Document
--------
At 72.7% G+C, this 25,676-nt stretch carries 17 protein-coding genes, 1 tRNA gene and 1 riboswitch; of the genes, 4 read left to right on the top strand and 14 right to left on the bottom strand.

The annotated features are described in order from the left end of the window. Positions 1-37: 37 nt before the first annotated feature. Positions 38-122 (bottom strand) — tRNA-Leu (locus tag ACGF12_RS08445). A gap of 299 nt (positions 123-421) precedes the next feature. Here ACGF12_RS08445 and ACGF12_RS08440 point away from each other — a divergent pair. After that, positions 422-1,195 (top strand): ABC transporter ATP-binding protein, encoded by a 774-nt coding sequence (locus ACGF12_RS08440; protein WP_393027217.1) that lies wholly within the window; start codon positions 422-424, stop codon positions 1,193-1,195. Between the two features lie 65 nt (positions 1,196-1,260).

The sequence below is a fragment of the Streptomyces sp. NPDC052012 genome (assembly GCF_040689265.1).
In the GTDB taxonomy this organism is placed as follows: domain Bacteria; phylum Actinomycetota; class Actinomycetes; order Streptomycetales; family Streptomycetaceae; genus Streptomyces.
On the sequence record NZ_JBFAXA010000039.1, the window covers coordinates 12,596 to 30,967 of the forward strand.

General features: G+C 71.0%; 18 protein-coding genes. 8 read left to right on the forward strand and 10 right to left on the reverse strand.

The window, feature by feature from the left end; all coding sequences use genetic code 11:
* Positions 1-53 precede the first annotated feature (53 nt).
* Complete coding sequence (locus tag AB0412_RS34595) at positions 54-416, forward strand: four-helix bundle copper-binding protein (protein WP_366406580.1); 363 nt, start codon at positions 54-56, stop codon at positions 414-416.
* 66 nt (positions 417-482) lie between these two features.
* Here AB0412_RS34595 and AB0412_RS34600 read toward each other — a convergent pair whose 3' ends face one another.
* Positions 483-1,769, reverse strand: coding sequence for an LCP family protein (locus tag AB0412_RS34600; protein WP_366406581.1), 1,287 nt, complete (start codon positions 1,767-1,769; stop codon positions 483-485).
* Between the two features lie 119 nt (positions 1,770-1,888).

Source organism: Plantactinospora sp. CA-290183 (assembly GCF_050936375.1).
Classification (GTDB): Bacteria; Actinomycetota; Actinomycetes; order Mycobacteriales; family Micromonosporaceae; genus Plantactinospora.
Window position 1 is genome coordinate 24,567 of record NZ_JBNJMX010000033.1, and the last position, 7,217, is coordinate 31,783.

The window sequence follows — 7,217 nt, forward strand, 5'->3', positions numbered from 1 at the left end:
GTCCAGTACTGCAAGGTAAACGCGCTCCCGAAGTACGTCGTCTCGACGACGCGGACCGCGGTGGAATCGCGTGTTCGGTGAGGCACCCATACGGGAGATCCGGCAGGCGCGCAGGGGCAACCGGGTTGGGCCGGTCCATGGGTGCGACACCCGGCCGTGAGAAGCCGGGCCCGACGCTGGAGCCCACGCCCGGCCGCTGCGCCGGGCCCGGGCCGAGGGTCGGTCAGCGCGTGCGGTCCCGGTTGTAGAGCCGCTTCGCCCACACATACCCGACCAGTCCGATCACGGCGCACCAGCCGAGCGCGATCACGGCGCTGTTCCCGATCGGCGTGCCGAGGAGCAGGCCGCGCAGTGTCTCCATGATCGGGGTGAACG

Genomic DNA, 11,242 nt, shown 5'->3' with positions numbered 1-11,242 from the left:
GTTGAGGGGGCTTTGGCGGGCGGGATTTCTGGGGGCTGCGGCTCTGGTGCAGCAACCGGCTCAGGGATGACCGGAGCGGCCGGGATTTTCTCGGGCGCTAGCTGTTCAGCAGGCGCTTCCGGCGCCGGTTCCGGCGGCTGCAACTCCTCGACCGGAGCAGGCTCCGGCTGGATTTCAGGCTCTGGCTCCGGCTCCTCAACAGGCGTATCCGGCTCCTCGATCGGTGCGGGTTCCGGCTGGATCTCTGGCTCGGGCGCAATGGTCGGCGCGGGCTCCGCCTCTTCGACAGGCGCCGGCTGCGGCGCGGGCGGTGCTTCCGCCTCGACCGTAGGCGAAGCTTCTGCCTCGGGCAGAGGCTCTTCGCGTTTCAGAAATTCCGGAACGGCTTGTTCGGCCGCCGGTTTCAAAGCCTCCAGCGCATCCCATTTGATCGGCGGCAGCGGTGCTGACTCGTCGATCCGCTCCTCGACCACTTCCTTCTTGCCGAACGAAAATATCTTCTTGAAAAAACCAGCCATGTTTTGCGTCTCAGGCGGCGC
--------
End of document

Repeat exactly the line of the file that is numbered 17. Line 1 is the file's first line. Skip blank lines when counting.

The window sequence follows — 7,217 nt, forward strand, 5'->3', positions numbered from 1 at the left end: